Friday, August 04, 2006

Issues with the Howard Government

Supporters of the Howard government base their support on the claim that it has a good economics track record. My current theory is that this claim is (a) 100% accurate, and (b) completely missing the point.

Economic indicators are good. Inflation is low, unemployment is low, the budget is in surplus. Part of this is due to reforms made by Labor in the 1980s which the Howard government inherited, but it seems incredibly foolish to suggest that the current government played no part in creating the current stable economic situation.

So the Howard government is strong on economic management, and this is a good thing to have in a government. The reason that this doesn't win me any sympathy for the Howard government is because I don't believe economics is everything. Their agenda on other issues leaves me very cold.

Worse, it appears to me that the Howard government actively tries to promote economics as the most important aspect of government: more important than national security, more important than welfare, more important than anything. They not only promote their strength on economic issues, but promote that this strength should be the prime concen of voters. Whether or not this is actually true, the principle effect that I see is the subtle de-emphasis of issues on which I disagree with the current government which are not based on economics: gay rights, for instance.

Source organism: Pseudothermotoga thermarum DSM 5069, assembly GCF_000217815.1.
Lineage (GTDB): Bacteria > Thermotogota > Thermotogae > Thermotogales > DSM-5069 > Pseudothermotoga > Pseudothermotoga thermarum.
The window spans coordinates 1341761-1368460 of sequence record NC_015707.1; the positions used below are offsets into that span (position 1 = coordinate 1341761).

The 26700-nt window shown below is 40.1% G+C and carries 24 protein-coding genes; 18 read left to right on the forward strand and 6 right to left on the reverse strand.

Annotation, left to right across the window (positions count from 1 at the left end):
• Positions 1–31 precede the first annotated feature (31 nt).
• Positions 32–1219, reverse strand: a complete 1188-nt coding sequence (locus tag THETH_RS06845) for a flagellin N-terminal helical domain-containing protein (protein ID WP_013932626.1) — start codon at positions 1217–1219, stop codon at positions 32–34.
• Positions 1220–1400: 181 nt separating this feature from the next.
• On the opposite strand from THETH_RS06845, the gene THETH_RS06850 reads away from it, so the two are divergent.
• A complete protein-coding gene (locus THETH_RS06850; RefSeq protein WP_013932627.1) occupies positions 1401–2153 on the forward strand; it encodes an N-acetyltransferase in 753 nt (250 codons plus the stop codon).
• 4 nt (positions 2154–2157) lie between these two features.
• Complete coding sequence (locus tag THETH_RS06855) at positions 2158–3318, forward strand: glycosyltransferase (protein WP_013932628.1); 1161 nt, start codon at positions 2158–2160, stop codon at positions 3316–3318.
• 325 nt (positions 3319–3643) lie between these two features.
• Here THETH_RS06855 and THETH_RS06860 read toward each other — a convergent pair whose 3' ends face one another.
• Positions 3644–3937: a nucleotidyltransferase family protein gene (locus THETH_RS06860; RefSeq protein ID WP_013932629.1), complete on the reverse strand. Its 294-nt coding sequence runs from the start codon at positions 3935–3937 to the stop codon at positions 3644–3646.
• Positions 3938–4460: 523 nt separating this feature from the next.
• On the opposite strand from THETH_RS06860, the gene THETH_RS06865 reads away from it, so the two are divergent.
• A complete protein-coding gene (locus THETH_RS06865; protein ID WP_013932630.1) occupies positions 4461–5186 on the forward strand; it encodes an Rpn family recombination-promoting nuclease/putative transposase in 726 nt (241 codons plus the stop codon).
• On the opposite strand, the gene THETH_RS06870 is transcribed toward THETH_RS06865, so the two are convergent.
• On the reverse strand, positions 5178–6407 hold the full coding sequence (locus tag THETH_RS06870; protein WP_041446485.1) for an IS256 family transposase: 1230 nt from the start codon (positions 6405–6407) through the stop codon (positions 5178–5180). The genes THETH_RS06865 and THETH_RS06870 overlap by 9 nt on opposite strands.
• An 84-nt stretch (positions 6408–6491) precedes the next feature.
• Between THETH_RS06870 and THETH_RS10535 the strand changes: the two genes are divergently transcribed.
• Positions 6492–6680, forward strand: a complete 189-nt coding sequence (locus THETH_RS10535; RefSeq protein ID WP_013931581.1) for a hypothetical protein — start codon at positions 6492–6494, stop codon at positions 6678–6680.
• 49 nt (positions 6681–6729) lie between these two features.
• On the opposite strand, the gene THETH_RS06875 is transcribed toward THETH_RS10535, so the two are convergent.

By emphasising economics and de-emphasising everything else, the Howard government obscures its weakness on issues not related to economics. Seriously, what good has this government done in which the primary concern is not how it affects the hip pocket rather than, say, how it affects the environment?

What I fear most from this overemphasis on economics is how it seeps into the population. Is it just me, or is the population of Australia becoming less friendly and more selfish than it used to be? I get the impression that it is, and I think this changed character of society reflects the changed character of the government: in both government and the population, giving help to others where it's needed has been sacrificed for the sake of maximising economic output. All that I want is enough money to live comfortably - I don't feel the need to be rich, especially if it means sacrificing my time from pursuits which are economically inferior but emotionally, intellectually, and spiritually fulfilling.

This economy uber alles agenda extends to religion as well: I suspect that there is a kind of spiritual hole left in a person by pursuit of the Almighty Dollar at the expense of having any sense of non-economic value to someone besides yourself. Enter Hillsong, and the perfect spiritual solution to this problem in the form of HIllsong's Prosperity Doctrine, which says that wealth is a sign of God's favour, so maximising profit grants you worth as a human being in the eyes of God.

I believe that the Howard government's encouragement of Australian society to overfocus on economics helped bring about Hillsong's influence and power.

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